One of Kerala’s most famous temples, Tripunithura Temple also known as Sree Poornathrayeesa (The Lord is the family deity of the former Kochi dynasty), is located at Tripunithura, about 10 kilometers southeast of Ernakulam.
Lord Vishnu, who is worshipped in the Tripunithura temple as Santhanagopala Murthy, is the designated deity.
The term “savior of Infants” used here, Santhanagopalamoorthy, refers to a manifestation of Lord Mahavishnu.
Lord Vishnu is shown in this image sitting down beneath the five Ananthan hoods. This is a unique position for the Lord, who is usually seen resting on the heavenly serpent, Anantha, in other Vishnu temples.
God sits on the folded body of the serpent. Lord Vishnu is depicted holding a lotus blossom in his lower right hand and a conch and a sacred wheel in his two upper hands.
History Of Tripunithura Temple
According to legend, Lord Vishnu gave Arjuna the statue of Sree Poornathrayeesa when the third of the five Pandava brothers requested his help in reviving the ten children of a Brahmin.
Before giving the Brahmin custody of the children, Arjuna transported the 10 youngsters and the holy statue on his chariot.
To commemorate this event, a temple was built with a sanctum sanctorum that was shaped like a chariot.
In order to prepare for Lord Vishnu’s installation, Arjuna sent Lord Ganesha to investigate a sacred location.
The deity, now known as Poonithura Kottaram, was once housed in a palace that is situated to the west of the main temple.
Lord Ganesh attempted to take over the ancient Vedic town of Poornavedapuram (now Tripunithura), which he was drawn to because of its sanctity.
Arjuna, however, shoved him aside and set up his idol on the sanctum’s southern side. Contrary to conventional practice, which places Lord Ganesh’s separate shrine on the south-western side of the inner prakaram.
Arjuna utilized some mustard seeds to make oil for a lamp by combining them with the mustard fields that surrounded the area.
In front of the idol is a Valia Vilakku, a traditional lamp whose burned oil is said to have healing properties.
According to folklore, the goddesses of Chottanikkara Temple and Eroor Pisharikovil Temple are said to be older siblings of Sree Poornathrayeesa.
Deities from the Perumthrikovil Temple (Lord Shiva) and the Eroor Pisharikovil Temple (Lakshmi) come here for their aaraattu, followed by a joint pooja and procession.
Locally, this is known as Laksmi-Narayana Vilakku (Goddess Lakshmi and Lord Vishnu) and Sankara-Narayana Vilakku (Shiva and Lord Vishnu).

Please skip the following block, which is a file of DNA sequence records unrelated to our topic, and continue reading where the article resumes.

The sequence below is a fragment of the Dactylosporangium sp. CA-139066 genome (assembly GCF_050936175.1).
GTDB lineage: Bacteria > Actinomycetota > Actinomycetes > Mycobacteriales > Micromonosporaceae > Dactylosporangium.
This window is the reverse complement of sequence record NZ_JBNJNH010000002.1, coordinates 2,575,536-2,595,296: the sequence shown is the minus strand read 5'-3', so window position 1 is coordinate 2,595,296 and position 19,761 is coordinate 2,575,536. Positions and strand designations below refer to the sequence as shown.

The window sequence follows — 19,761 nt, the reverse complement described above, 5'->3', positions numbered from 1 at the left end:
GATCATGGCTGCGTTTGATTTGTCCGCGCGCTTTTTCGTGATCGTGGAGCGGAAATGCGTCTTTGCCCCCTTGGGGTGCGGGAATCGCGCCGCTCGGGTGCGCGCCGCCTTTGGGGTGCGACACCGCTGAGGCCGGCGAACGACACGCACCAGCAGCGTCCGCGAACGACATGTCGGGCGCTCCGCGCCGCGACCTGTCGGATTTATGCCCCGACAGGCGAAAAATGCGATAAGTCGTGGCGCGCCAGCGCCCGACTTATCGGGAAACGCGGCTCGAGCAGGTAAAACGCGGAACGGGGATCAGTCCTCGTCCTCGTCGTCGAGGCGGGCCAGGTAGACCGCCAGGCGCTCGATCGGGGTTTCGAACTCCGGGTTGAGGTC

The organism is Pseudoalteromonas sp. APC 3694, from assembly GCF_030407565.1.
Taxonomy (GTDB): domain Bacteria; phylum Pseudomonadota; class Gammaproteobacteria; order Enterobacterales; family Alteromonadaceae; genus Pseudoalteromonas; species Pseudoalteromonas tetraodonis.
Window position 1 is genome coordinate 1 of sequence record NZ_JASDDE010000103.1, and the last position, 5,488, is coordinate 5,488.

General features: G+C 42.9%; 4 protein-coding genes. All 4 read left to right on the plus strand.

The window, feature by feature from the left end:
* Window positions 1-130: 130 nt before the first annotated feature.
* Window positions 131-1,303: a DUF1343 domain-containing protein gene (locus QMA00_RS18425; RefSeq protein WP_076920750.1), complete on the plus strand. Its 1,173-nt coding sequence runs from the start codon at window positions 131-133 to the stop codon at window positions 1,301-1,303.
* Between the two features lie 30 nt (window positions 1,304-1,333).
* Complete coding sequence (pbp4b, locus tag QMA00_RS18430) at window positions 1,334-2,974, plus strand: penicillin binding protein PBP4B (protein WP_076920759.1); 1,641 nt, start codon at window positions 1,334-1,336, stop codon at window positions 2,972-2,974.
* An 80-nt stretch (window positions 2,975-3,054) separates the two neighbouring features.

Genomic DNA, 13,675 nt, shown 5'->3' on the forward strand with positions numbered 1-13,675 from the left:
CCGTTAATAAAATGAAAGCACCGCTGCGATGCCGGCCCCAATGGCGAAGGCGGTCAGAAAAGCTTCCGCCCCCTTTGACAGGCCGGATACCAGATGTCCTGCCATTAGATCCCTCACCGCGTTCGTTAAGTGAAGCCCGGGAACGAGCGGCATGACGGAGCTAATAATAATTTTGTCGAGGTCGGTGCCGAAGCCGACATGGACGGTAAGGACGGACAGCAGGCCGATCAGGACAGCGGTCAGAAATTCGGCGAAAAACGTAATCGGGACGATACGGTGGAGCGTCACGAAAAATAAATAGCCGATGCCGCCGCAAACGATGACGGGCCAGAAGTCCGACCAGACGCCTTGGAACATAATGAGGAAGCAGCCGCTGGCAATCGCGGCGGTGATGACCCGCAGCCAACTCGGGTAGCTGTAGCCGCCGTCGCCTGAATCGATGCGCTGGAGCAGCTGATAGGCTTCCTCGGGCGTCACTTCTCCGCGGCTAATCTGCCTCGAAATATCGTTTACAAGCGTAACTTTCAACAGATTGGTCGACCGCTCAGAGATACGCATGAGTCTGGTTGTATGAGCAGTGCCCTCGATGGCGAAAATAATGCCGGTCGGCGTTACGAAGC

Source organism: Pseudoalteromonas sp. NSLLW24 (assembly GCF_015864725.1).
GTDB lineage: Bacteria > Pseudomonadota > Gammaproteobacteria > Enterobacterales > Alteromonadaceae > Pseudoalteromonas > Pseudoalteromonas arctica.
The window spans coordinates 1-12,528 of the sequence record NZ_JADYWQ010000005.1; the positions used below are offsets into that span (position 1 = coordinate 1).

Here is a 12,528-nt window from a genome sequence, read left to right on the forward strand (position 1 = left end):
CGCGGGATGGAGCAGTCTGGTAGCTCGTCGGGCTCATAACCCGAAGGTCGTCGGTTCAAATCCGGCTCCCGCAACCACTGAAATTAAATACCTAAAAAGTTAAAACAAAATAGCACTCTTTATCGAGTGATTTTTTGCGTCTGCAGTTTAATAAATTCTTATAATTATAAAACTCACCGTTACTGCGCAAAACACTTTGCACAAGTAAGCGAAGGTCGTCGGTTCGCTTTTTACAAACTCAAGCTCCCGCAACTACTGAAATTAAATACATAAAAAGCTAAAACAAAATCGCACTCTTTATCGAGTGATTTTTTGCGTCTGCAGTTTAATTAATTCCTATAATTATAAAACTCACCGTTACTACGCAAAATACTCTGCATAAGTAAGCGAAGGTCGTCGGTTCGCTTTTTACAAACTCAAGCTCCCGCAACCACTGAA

The Chakkamkulangara Shiva Temple, which is located northeast of the Sree Poornathrayeesa Temple, has a temple pond where Sree Poornathrayeesa’s Aaraattu (the holy bath of the deity) is performed.
The Tripunithura temple was created in keeping with the Keralan temple design.
A significant fire that broke out in 1920 completely damaged much of the original building, especially the heavily wood-built sanctum sanctorum.
The Tripunithura temple, which was renovated by the renowned architect Sri Eachara Warrier, now has a concrete frame that is artfully covered in copper plates, wood panels, and granite tiles to mimic the appearance of a traditional building.
The dome of the sanctum sanctorum is covered with copper sheets, while the doors are coated with gold sheets.
The side walls of the sanctum sanctorum are highly ornamented with big brass sheets bearing statues of gods and goddesses.
An unusual event called Ambalam Kathi Ulsavam is held to remember this occurrence.
On this holy day, which occurs in the month of Thulam, thousands of worshippers congregate at the Tripunithura temple.
They set the camphor that had been placed around the Tripunithura temple on fire after the evening deep sadhana. It appears that the entire temple is on fire because all of the lamps are lit.
However, this is not this temple’s only celebration. The biggest celebration at this Tripunithura temple is called Vrishchikolsavam, and it takes place in late November.
The Vrishchika Ulsavam festival often starts in November or December each year. The festival lasts eight days and is nonstop with events.
There are stalls put up selling food and other items both in front of and behind the Tripunithura temple.
In addition, the temple hosts a number of smaller events each year in addition to two additional significant festivals.
Before this day, there is a festival called Para Utsavam during which worshippers give special offerings to the Tripunithura temple.
Every year in August or September, Mooshari Utsavam, a different ceremony, is conducted to honor the sculptor who produced the sacred likeness of Sree Poornathrayeesan.
The incredible mold of Poornathrayeesha, which is still in use in the sanctuary, is said to have been created by the sculptor himself fusing with the divine.